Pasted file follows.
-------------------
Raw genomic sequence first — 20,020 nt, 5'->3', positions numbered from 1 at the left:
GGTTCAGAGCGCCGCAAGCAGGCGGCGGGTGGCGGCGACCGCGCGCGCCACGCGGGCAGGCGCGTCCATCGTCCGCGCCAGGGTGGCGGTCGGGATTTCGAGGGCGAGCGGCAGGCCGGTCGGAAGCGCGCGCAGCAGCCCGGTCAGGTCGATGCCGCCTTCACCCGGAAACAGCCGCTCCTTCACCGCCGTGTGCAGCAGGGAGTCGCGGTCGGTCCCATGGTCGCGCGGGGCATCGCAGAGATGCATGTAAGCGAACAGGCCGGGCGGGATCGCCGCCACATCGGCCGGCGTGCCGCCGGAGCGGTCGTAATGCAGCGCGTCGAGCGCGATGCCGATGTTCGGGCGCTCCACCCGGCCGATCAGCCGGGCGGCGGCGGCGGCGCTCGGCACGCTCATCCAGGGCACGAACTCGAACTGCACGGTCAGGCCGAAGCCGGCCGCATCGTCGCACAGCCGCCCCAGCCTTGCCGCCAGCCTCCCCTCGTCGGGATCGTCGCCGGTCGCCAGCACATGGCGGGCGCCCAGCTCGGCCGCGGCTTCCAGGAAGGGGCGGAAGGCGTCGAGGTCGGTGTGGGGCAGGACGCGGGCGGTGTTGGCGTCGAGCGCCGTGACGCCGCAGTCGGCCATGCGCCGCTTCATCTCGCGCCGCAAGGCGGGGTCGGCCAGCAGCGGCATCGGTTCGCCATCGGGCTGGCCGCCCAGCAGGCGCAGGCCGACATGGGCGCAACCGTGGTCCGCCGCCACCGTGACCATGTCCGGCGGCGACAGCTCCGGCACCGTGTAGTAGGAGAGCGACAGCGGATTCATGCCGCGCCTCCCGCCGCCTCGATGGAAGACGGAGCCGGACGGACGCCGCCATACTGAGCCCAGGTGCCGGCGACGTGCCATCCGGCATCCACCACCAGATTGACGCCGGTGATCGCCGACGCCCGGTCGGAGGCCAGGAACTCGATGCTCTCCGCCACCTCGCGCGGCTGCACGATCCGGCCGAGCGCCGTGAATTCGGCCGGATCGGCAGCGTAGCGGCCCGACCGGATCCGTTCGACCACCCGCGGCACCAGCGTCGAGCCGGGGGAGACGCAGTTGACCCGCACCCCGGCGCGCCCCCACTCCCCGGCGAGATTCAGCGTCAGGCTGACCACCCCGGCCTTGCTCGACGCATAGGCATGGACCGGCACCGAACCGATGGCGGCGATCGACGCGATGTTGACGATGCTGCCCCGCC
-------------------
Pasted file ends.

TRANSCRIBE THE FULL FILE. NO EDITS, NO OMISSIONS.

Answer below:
Raw genomic sequence first — 20,020 nt, 5'->3', positions numbered from 1 at the left:
GGTTCAGAGCGCCGCAAGCAGGCGGCGGGTGGCGGCGACCGCGCGCGCCACGCGGGCAGGCGCGTCCATCGTCCGCGCCAGGGTGGCGGTCGGGATTTCGAGGGCGAGCGGCAGGCCGGTCGGAAGCGCGCGCAGCAGCCCGGTCAGGTCGATGCCGCCTTCACCCGGAAACAGCCGCTCCTTCACCGCCGTGTGCAGCAGGGAGTCGCGGTCGGTCCCATGGTCGCGCGGGGCATCGCAGAGATGCATGTAAGCGAACAGGCCGGGCGGGATCGCCGCCACATCGGCCGGCGTGCCGCCGGAGCGGTCGTAATGCAGCGCGTCGAGCGCGATGCCGATGTTCGGGCGCTCCACCCGGCCGATCAGCCGGGCGGCGGCGGCGGCGCTCGGCACGCTCATCCAGGGCACGAACTCGAACTGCACGGTCAGGCCGAAGCCGGCCGCATCGTCGCACAGCCGCCCCAGCCTTGCCGCCAGCCTCCCCTCGTCGGGATCGTCGCCGGTCGCCAGCACATGGCGGGCGCCCAGCTCGGCCGCGGCTTCCAGGAAGGGGCGGAAGGCGTCGAGGTCGGTGTGGGGCAGGACGCGGGCGGTGTTGGCGTCGAGCGCCGTGACGCCGCAGTCGGCCATGCGCCGCTTCATCTCGCGCCGCAAGGCGGGGTCGGCCAGCAGCGGCATCGGTTCGCCATCGGGCTGGCCGCCCAGCAGGCGCAGGCCGACATGGGCGCAACCGTGGTCCGCCGCCACCGTGACCATGTCCGGCGGCGACAGCTCCGGCACCGTGTAGTAGGAGAGCGACAGCGGATTCATGCCGCGCCTCCCGCCGCCTCGATGGAAGACGGAGCCGGACGGACGCCGCCATACTGAGCCCAGGTGCCGGCGACGTGCCATCCGGCATCCACCACCAGATTGACGCCGGTGATCGCCGACGCCCGGTCGGAGGCCAGGAACTCGATGCTCTCCGCCACCTCGCGCGGCTGCACGATCCGGCCGAGCGCCGTGAATTCGGCCGGATCGGCAGCGTAGCGGCCCGACCGGATCCGTTCGACCACCCGCGGCACCAGCGTCGAGCCGGGGGAGACGCAGTTGACCCGCACCCCGGCGCGCCCCCACTCCCCGGCGAGATTCAGCGTCAGGCTGACCACCCCGGCCTTGCTCGACGCATAGGCATGGACCGGCACCGAACCGATGGCGGCGATCGACGCGATGTTGACGATGCTGCCCCGCC